Marble or brick buildings, for example, are analogous to naturally occurring limestone cliffs. Similarly, the increased use of deicing salts along walkways and highways has resulted in the development of high-pH microhabitats that are often colonized by either grassland species adapted to limestone soils or salt-loving plants from coastal habitats. Finally, the hotter, drier conditions one finds in cities favor species that come from exposed, sunny habitats in nature.
Preadaptation is a useful idea for understanding the emergent ecology of cities because it helps to explain that some plants and not others grow on piles of construction rubble, chain-link fence lines, highway median strips, pavement cracks, and compacted turf.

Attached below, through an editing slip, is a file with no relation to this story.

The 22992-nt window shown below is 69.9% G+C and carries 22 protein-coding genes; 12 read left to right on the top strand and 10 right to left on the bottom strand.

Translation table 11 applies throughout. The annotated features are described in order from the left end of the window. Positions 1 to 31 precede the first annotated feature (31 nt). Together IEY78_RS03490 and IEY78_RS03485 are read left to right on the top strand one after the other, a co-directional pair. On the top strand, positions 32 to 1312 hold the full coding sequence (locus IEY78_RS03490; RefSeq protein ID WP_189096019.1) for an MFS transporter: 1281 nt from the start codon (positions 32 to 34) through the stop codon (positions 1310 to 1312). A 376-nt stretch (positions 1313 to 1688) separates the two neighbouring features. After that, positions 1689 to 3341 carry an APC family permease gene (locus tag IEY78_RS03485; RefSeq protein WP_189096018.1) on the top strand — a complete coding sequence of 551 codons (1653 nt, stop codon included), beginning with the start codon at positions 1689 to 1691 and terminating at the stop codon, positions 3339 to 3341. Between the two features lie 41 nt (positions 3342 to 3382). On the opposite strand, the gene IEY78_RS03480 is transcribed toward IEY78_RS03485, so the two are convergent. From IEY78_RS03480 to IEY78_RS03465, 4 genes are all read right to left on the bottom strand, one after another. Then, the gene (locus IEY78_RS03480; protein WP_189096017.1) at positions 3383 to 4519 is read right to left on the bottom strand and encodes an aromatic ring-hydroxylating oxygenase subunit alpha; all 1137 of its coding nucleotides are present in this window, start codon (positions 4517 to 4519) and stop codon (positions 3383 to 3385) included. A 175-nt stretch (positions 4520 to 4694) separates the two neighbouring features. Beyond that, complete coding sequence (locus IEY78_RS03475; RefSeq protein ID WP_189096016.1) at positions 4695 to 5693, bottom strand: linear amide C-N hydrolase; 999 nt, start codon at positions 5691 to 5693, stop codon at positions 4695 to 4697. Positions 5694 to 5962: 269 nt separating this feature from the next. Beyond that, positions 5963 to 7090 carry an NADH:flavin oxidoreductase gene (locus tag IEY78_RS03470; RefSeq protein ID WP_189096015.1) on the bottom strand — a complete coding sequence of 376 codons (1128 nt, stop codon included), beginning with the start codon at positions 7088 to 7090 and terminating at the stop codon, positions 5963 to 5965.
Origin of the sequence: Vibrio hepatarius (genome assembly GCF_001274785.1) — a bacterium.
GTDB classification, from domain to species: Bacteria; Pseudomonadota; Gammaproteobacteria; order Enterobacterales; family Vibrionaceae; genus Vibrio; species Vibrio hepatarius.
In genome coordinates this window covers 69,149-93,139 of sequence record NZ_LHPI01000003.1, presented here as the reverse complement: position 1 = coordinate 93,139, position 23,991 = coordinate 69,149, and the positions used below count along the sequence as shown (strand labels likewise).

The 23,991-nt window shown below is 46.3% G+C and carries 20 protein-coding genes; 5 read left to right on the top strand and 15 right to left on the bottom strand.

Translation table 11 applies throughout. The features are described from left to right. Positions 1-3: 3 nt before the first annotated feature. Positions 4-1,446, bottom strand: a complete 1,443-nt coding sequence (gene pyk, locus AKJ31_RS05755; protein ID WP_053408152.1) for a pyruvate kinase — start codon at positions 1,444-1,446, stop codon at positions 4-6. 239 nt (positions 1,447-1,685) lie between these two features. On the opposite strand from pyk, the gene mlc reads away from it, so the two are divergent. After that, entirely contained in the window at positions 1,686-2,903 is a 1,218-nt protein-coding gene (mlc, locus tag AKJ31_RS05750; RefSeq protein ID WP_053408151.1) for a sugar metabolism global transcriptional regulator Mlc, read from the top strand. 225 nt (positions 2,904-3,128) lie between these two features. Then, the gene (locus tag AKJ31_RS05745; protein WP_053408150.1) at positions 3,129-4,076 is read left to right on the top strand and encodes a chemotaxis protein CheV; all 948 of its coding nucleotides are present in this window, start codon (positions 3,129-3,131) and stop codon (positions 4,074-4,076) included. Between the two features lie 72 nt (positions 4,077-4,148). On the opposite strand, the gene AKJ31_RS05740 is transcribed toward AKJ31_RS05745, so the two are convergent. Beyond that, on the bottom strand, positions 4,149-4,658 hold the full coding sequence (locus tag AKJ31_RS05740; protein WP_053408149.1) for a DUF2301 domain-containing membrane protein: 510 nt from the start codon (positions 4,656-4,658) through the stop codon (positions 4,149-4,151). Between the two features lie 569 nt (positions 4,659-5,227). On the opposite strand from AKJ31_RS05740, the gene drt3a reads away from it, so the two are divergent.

While most biologists view invasive plants as a serious biological problem, the fact remains that their initial introduction and distribution were usually the result of deliberate decisions that reflected the economic, ornamental, or conservation values of the day. Between the 1930s and the 1960s, various federal, state, and local agencies encouraged— and often subsidized— the cultivation of plants such as kudzu, multiflora rose, and autumn olive for erosion control and wildlife habitat purposes. It should come as no surprise that they became major problems forty years later, after millions of them had been planted. Indeed, the spread of nonnative species across the landscape is as much a cultural as a biological phenomenon, a fact often overlooked by advocates of strict ecological restoration.”